This week on Silicon Valley, Mike Judge’s HBO tech industry satire, the fantasy of starting a successful tech business turns into cold, hard reality. It’s fitting, really, since the transition from all the excitement of a pilot episode of a TV series to the second episode is also about giving up the glamor and settling in for the long haul.
Jargon Watch: The episode’s title, “The Cap Table,” refers to how investors’ stakes in a company add up. In the case of Silicon Valley, visionary investor Peter Gregory (the late Christopher Evan Welch) demands that Richard (Thomas Middlemarch) provide him with a business plan and a cap table before he’ll write that $200,000 check that’s worth 5 percent equity in the company.
Tech World References: There’s a pirate flag hanging in the incubator. Gregory’s Siri-like smartphone feature mishears “John Lennon’s Imagine” as “John Wayne in a Mansion.” When stripper Mochaccino arrives only to see all the nerds flee from her presence, she complains, “God, I hate Palo Alto.” When Richard is on the phone at his desk, the pin-up that's commonly used as the default compression image for testing is on the wall behind him.
Bachman Behaving Badly: Only two episodes in and it seems like Ehrlich Bachman (T.J. Miller) is going to be a love-him-or-hate-him kind of character. He’s boorish and often clueless, but even so he’s got experience and wisdom that his younger (and much nicer) compatriots lack. In this episode, Gregory is aghast to find that Bachman owns 10 percent of Pied Piper because he lets the guys in the company crash at his incubator—and he doesn’t even pay for their food!
The primary target of Bachman’s ire is Jared (Zach Woods), who bails out on Hooli to work for Pied Piper. Jared’s a business-development guy who wears khakis, a guy with corporate skills exactly of the kind that Bachman doesn’t respect. So Bachman spends the entire episode trying to insert his dislike of Jared into conversation, to no appreciable effect.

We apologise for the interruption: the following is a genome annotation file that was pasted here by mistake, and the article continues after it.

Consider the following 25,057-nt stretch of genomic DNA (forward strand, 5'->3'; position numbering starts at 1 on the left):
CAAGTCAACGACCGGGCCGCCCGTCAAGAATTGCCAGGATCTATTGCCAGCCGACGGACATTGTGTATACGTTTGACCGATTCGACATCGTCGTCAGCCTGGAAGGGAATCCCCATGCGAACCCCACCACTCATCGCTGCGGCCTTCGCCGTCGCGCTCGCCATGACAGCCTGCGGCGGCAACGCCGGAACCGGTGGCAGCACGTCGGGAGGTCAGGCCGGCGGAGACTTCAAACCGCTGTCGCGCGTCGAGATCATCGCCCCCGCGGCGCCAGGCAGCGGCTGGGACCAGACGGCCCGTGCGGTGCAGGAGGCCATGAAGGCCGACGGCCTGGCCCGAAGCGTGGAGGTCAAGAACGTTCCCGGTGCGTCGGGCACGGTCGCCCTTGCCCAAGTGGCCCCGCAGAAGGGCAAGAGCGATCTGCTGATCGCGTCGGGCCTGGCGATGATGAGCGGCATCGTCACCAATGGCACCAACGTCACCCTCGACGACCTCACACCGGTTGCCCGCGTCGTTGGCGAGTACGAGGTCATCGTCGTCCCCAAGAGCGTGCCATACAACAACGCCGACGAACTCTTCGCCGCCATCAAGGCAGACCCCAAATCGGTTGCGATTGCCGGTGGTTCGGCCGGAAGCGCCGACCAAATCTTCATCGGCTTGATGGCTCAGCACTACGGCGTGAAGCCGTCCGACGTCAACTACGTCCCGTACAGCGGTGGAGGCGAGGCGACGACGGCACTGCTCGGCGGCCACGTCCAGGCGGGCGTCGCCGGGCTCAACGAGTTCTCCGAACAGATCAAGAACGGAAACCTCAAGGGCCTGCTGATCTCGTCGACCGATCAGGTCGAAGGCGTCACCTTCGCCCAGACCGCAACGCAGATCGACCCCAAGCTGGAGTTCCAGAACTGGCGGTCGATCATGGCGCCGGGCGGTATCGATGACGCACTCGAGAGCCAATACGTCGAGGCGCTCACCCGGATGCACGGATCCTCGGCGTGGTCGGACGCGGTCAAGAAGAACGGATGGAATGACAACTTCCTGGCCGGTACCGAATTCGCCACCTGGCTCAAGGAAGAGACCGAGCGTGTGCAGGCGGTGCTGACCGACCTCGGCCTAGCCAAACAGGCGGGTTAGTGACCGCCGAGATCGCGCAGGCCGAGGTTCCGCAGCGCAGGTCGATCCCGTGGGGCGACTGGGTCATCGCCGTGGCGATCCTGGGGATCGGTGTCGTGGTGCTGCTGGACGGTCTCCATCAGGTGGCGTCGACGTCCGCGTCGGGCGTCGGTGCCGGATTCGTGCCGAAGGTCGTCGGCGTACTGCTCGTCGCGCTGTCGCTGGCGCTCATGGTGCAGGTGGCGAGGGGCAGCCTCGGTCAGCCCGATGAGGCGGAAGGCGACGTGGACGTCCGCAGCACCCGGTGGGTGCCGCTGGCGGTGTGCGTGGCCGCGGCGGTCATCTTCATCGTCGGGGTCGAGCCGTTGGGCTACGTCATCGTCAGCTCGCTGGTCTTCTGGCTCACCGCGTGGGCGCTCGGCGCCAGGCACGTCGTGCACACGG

Star of the Episode: I’d like to say it’s Big Head (Josh Brener), who really does get the focus of most of the episode, as Richard is pressured to dump him as a member of his team. While he’s a friend, he’s also pretty useless—except as Gavin Belson’s “VP of Spite,” hired just to take Richard’s best buddy away from him. But really, the laurels go to Martin Starr as Guilfoyle. Starr’s security-buzzword-laden rant while proving his usefulness to the team harks back to Jack Nicholson’s rant in “A Few Good Men.”
Notable Quote: “In the hands of the enlightened, hate can be a tool for great change.”—Gavin Belson’s spiritual adviser, dispensing some mighty bad advice.
Gender Problems: Last week Gregory’s assistant was the only major female part on the show. Well, good news everyone! This week there’s a second major female part, and she’s a stripper named Mochaccino.
What Did We Learn? “This is going very poorly,” Peter Gregory says. This episode is about Richard realizing the business reality of his situation. He is no longer just a programmer with a good idea: He’s the CEO of a company. All of a sudden he needs to learn about all the aspects of running a business that go beyond the programming he’s much more comfortable with.
As terrible as Bachman usually is, he’s right in trying to have Richard think like a CEO. And the moment when he decides to keep Big Head on the team despite everyone else wanting him fired is Richard’s pivot point, the moment he finally does realize that he’s in charge and he needs to call the shots.
But as this show seems to enjoy, Richard’s moment of CEO decision-making is immediately brought down to earth. He goes to a bank to deposit his hard-earned investment check, and it turns out all he has is a personal account. No business account, no federal tax forms, nothing. It turns out that he might be excellent at programming—which is good, because Gavin is in the process of reverse-engineering his code—but when it comes to business he’s a babe in the woods. So now it’s time to learn.